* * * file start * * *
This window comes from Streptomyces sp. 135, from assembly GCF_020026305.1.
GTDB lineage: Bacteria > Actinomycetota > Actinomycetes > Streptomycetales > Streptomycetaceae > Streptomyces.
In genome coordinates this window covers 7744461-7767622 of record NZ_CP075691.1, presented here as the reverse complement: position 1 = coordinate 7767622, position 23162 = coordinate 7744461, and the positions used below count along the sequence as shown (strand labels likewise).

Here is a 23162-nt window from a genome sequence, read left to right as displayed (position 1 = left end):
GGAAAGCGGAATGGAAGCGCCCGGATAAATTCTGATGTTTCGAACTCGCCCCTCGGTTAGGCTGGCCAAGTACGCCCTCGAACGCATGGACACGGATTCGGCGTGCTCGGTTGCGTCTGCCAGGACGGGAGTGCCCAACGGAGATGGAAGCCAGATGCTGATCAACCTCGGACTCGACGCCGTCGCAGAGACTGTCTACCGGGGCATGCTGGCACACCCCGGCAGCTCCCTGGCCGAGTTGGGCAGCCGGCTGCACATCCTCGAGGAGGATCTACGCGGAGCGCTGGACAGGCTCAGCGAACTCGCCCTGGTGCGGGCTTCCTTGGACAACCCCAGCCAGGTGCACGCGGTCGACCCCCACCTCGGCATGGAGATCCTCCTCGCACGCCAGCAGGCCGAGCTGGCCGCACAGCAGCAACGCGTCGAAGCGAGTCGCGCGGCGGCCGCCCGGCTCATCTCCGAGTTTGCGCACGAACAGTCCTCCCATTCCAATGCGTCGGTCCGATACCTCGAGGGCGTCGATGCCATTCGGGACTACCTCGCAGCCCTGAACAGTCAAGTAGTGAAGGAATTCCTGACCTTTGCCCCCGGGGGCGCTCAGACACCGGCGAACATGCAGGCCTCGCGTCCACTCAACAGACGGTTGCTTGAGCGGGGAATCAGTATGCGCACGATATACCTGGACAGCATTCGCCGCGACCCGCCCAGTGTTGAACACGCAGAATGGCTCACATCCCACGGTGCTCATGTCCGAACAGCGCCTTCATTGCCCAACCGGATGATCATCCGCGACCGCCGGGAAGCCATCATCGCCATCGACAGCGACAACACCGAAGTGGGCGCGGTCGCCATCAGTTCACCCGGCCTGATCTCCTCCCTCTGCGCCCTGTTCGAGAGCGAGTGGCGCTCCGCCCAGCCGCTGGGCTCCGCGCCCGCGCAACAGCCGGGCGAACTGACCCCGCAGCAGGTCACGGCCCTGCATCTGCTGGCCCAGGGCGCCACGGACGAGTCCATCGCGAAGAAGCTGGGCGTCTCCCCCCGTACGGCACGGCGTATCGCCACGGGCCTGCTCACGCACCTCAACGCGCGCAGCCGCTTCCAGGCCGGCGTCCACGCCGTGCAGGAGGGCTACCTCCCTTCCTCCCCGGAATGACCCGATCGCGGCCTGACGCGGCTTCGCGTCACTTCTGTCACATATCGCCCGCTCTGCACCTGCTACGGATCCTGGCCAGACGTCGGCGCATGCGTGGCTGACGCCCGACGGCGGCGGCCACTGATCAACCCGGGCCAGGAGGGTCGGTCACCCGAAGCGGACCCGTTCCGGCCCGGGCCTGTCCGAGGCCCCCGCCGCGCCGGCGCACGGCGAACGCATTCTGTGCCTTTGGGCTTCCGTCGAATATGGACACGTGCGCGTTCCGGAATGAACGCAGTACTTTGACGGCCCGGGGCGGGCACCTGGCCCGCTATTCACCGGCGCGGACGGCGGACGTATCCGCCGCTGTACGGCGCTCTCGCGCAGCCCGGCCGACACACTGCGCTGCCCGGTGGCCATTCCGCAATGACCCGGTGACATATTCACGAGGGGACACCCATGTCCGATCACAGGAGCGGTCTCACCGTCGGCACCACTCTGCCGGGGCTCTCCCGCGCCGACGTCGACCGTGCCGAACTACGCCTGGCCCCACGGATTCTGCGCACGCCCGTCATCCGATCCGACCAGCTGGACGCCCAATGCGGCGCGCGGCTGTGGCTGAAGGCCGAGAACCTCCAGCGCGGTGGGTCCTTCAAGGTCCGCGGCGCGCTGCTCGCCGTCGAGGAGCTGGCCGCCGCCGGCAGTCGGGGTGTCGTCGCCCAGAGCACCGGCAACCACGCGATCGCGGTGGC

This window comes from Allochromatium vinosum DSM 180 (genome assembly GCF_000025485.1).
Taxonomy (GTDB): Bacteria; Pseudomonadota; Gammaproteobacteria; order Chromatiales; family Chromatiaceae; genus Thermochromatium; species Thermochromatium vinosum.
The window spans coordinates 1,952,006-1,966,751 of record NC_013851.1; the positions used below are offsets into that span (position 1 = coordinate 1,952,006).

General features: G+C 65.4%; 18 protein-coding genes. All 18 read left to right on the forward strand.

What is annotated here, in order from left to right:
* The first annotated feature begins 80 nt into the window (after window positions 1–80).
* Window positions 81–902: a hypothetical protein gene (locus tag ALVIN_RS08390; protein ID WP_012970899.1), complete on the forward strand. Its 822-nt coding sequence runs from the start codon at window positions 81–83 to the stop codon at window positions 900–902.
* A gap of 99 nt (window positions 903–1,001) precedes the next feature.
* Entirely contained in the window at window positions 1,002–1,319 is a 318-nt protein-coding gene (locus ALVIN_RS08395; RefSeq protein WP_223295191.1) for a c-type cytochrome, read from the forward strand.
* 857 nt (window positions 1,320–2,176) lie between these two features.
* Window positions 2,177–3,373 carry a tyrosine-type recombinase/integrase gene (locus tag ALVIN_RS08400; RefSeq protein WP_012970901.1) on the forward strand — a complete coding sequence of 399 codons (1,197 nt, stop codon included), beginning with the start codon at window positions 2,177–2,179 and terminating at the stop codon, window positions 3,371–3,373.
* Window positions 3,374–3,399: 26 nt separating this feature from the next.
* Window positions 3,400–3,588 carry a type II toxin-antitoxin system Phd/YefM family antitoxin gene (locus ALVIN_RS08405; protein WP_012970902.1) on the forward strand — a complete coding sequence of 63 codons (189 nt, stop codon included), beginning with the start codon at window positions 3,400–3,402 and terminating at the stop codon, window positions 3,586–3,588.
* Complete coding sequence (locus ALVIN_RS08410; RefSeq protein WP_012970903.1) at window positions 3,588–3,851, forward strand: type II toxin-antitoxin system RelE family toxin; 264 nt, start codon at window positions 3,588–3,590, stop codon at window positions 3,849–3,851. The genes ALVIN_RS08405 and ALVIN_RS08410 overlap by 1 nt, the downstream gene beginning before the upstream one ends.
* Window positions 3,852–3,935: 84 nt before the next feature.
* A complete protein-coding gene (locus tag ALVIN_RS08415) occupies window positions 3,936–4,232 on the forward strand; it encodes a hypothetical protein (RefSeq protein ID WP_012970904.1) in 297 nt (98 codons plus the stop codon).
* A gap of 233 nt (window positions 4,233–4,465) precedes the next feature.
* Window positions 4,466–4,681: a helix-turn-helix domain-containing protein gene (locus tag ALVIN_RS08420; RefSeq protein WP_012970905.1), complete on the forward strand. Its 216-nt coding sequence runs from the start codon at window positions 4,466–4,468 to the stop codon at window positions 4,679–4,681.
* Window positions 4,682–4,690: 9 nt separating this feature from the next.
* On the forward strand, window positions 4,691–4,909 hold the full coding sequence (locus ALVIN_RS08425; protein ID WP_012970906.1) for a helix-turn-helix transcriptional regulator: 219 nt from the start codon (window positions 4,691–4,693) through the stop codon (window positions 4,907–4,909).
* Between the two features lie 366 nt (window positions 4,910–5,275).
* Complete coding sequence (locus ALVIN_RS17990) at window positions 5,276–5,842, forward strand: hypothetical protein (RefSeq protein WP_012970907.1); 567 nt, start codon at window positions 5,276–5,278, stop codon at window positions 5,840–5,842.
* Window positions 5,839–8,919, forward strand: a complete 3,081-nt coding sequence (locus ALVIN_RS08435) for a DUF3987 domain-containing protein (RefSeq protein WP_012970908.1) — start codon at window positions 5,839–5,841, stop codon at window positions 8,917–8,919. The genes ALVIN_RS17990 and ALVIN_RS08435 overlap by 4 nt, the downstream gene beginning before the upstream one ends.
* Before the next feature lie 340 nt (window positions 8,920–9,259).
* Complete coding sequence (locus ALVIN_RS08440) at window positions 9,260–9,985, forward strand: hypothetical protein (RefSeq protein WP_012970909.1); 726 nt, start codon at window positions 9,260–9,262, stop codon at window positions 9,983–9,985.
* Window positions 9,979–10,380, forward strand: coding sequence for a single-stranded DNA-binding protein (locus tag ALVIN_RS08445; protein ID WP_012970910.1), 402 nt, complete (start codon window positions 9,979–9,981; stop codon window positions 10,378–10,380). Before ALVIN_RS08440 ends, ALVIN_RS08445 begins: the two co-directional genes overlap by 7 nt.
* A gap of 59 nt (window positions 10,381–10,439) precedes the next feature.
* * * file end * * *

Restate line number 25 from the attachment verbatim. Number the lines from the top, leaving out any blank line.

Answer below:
* On the forward strand, window positions 4,691–4,909 hold the full coding sequence (locus ALVIN_RS08425; protein ID WP_012970906.1) for a helix-turn-helix transcriptional regulator: 219 nt from the start codon (window positions 4,691–4,693) through the stop codon (window positions 4,907–4,909).